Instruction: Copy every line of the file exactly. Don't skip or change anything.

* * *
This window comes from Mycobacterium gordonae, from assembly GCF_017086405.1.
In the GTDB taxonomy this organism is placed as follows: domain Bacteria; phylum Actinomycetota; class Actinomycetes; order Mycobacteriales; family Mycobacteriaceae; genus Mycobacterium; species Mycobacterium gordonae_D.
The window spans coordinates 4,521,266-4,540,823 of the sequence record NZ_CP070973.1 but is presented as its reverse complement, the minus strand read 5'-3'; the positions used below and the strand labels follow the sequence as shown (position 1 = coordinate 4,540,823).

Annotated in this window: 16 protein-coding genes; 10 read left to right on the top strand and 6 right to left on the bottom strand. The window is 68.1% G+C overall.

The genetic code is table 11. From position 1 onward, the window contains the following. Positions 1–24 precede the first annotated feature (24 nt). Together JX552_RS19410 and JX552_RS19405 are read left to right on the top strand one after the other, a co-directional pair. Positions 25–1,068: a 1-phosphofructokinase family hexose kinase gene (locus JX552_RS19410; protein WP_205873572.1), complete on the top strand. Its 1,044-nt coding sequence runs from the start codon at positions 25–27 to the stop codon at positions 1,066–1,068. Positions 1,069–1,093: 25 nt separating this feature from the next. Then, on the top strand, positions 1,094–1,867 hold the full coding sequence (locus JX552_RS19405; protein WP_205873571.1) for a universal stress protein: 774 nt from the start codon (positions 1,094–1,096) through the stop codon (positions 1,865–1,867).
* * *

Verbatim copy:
This window comes from Mycobacterium gordonae, from assembly GCF_017086405.1.
In the GTDB taxonomy this organism is placed as follows: domain Bacteria; phylum Actinomycetota; class Actinomycetes; order Mycobacteriales; family Mycobacteriaceae; genus Mycobacterium; species Mycobacterium gordonae_D.
The window spans coordinates 4,521,266-4,540,823 of the sequence record NZ_CP070973.1 but is presented as its reverse complement, the minus strand read 5'-3'; the positions used below and the strand labels follow the sequence as shown (position 1 = coordinate 4,540,823).

Annotated in this window: 16 protein-coding genes; 10 read left to right on the top strand and 6 right to left on the bottom strand. The window is 68.1% G+C overall.

The genetic code is table 11. From position 1 onward, the window contains the following. Positions 1–24 precede the first annotated feature (24 nt). Together JX552_RS19410 and JX552_RS19405 are read left to right on the top strand one after the other, a co-directional pair. Positions 25–1,068: a 1-phosphofructokinase family hexose kinase gene (locus JX552_RS19410; protein WP_205873572.1), complete on the top strand. Its 1,044-nt coding sequence runs from the start codon at positions 25–27 to the stop codon at positions 1,066–1,068. Positions 1,069–1,093: 25 nt separating this feature from the next. Then, on the top strand, positions 1,094–1,867 hold the full coding sequence (locus JX552_RS19405; protein WP_205873571.1) for a universal stress protein: 774 nt from the start codon (positions 1,094–1,096) through the stop codon (positions 1,865–1,867).